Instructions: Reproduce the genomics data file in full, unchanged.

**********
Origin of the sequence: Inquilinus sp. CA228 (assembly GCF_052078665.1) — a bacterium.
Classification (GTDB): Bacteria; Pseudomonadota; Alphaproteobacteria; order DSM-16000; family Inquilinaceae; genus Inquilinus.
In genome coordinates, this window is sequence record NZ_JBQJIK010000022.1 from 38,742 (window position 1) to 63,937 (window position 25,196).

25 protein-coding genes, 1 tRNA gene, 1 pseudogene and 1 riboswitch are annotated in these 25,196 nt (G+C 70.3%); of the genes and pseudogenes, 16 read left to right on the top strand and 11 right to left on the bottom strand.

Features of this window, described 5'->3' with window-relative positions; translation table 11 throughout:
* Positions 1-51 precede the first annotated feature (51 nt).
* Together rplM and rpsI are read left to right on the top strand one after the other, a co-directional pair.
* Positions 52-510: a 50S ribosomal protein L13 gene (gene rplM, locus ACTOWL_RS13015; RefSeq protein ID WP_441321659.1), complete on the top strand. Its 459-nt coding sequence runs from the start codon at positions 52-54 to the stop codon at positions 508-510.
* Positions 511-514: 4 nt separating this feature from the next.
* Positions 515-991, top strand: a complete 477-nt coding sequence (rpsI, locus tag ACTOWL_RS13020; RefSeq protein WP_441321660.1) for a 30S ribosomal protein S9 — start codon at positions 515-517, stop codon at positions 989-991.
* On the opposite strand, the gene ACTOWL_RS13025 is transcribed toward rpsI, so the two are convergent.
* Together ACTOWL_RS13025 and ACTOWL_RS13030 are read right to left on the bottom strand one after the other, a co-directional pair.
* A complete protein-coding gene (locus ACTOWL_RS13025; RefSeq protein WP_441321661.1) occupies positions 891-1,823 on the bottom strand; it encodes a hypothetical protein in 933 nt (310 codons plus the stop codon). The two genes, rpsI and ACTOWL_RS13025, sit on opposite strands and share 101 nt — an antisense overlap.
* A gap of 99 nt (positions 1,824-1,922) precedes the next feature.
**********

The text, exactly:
Origin of the sequence: Inquilinus sp. CA228 (assembly GCF_052078665.1) — a bacterium.
Classification (GTDB): Bacteria; Pseudomonadota; Alphaproteobacteria; order DSM-16000; family Inquilinaceae; genus Inquilinus.
In genome coordinates, this window is sequence record NZ_JBQJIK010000022.1 from 38,742 (window position 1) to 63,937 (window position 25,196).

25 protein-coding genes, 1 tRNA gene, 1 pseudogene and 1 riboswitch are annotated in these 25,196 nt (G+C 70.3%); of the genes and pseudogenes, 16 read left to right on the top strand and 11 right to left on the bottom strand.

Features of this window, described 5'->3' with window-relative positions; translation table 11 throughout:
* Positions 1-51 precede the first annotated feature (51 nt).
* Together rplM and rpsI are read left to right on the top strand one after the other, a co-directional pair.
* Positions 52-510: a 50S ribosomal protein L13 gene (gene rplM, locus ACTOWL_RS13015; RefSeq protein ID WP_441321659.1), complete on the top strand. Its 459-nt coding sequence runs from the start codon at positions 52-54 to the stop codon at positions 508-510.
* Positions 511-514: 4 nt separating this feature from the next.
* Positions 515-991, top strand: a complete 477-nt coding sequence (rpsI, locus tag ACTOWL_RS13020; RefSeq protein WP_441321660.1) for a 30S ribosomal protein S9 — start codon at positions 515-517, stop codon at positions 989-991.
* On the opposite strand, the gene ACTOWL_RS13025 is transcribed toward rpsI, so the two are convergent.
* Together ACTOWL_RS13025 and ACTOWL_RS13030 are read right to left on the bottom strand one after the other, a co-directional pair.
* A complete protein-coding gene (locus ACTOWL_RS13025; RefSeq protein WP_441321661.1) occupies positions 891-1,823 on the bottom strand; it encodes a hypothetical protein in 933 nt (310 codons plus the stop codon). The two genes, rpsI and ACTOWL_RS13025, sit on opposite strands and share 101 nt — an antisense overlap.
* A gap of 99 nt (positions 1,824-1,922) precedes the next feature.